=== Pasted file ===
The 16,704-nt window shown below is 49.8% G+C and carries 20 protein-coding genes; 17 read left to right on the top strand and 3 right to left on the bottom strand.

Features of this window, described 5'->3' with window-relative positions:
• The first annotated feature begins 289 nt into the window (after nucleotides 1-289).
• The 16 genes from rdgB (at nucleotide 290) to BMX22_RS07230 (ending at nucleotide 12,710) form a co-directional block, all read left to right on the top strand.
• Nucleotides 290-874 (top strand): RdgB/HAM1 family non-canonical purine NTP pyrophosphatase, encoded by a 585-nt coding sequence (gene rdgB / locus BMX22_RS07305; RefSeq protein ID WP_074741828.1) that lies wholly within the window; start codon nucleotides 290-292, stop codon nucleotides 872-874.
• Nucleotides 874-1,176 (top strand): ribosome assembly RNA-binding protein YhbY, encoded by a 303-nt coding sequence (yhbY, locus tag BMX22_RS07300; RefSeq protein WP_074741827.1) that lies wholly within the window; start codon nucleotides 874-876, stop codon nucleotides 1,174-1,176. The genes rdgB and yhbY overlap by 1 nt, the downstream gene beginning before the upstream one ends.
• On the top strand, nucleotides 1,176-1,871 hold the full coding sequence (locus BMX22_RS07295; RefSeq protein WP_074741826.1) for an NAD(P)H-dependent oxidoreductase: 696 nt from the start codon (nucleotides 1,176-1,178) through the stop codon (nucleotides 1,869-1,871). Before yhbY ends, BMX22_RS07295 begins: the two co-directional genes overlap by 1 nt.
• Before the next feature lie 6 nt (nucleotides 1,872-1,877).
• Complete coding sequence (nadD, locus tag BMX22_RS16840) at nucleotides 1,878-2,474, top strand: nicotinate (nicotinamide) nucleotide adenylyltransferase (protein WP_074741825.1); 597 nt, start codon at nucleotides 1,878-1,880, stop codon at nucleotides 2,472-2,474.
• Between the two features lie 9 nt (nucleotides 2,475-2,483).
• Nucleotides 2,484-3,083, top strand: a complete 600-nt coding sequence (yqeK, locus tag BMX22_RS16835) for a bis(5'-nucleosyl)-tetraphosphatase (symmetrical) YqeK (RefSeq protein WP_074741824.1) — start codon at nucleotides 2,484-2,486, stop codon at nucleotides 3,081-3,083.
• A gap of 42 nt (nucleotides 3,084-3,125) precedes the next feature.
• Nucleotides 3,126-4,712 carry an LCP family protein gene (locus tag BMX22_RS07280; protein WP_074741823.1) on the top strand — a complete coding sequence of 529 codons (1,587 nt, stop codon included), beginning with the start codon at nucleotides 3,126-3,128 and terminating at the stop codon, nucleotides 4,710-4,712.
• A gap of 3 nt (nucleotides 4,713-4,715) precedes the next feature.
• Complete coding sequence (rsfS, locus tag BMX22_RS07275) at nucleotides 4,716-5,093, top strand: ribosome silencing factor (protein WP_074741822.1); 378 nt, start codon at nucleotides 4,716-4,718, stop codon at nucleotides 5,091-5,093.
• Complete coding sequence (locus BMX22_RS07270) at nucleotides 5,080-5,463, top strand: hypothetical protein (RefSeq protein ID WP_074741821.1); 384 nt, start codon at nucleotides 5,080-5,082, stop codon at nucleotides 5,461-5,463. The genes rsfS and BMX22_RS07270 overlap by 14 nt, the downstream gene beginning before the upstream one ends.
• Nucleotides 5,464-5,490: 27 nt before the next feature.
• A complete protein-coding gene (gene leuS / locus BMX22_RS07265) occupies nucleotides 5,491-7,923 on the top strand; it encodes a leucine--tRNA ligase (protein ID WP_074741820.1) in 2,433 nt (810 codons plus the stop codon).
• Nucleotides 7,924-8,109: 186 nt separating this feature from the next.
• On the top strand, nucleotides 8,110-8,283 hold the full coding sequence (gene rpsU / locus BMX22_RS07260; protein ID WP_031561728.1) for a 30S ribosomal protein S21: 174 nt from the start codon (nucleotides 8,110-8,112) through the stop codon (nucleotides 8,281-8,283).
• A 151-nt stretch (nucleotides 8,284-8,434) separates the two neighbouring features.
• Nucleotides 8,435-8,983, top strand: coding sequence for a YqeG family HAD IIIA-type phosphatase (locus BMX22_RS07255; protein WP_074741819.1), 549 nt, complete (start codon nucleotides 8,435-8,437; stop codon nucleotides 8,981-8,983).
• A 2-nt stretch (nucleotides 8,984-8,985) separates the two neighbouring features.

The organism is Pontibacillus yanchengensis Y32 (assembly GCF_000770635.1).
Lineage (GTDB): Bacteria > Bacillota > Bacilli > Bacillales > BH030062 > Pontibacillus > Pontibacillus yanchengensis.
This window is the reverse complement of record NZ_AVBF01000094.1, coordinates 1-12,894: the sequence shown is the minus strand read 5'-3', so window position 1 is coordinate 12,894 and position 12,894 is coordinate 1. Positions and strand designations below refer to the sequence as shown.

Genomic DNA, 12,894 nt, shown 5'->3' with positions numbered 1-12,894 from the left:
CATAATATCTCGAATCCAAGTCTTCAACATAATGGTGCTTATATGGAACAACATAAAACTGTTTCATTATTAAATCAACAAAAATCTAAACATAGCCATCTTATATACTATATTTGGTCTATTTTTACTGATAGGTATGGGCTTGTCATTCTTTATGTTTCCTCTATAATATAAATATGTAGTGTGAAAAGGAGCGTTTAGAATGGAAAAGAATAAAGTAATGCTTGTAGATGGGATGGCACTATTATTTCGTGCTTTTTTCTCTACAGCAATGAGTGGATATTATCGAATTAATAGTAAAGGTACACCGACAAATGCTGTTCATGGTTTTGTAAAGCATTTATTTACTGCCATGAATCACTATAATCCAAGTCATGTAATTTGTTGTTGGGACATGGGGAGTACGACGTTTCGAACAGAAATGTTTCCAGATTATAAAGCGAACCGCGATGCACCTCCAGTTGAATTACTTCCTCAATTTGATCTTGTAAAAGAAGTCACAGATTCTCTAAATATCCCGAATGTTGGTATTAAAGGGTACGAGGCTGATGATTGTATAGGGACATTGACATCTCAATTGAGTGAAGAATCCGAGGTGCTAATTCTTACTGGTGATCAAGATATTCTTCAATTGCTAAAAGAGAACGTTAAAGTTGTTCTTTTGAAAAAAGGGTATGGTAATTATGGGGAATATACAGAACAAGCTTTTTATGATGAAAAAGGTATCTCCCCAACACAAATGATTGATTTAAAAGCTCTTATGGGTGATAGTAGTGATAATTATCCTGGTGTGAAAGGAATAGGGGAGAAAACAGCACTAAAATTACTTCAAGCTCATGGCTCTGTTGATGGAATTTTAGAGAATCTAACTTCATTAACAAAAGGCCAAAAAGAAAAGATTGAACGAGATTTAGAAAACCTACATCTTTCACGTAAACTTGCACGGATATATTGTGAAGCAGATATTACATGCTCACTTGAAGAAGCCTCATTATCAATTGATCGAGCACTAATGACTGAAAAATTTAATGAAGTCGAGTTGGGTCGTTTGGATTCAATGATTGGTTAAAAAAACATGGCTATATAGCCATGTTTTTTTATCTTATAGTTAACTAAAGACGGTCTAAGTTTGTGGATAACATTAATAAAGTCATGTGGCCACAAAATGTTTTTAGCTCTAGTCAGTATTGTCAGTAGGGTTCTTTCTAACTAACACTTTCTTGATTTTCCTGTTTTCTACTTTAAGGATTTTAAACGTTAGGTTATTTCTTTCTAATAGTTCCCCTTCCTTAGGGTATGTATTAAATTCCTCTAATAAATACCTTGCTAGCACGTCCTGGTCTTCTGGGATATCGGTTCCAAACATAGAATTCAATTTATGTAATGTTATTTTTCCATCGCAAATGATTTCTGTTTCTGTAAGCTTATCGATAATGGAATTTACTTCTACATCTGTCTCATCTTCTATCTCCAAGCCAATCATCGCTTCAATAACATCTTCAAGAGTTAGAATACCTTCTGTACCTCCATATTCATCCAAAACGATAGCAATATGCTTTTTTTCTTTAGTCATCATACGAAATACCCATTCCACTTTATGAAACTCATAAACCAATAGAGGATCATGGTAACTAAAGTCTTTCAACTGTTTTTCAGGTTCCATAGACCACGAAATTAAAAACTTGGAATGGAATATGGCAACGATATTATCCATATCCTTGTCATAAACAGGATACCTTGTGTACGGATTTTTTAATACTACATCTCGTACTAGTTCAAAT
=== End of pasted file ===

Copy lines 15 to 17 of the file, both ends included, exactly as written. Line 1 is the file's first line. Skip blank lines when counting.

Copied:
• Complete coding sequence (rsfS, locus tag BMX22_RS07275) at nucleotides 4,716-5,093, top strand: ribosome silencing factor (protein WP_074741822.1); 378 nt, start codon at nucleotides 4,716-4,718, stop codon at nucleotides 5,091-5,093.
• Complete coding sequence (locus BMX22_RS07270) at nucleotides 5,080-5,463, top strand: hypothetical protein (RefSeq protein ID WP_074741821.1); 384 nt, start codon at nucleotides 5,080-5,082, stop codon at nucleotides 5,461-5,463. The genes rsfS and BMX22_RS07270 overlap by 14 nt, the downstream gene beginning before the upstream one ends.
• Nucleotides 5,464-5,490: 27 nt before the next feature.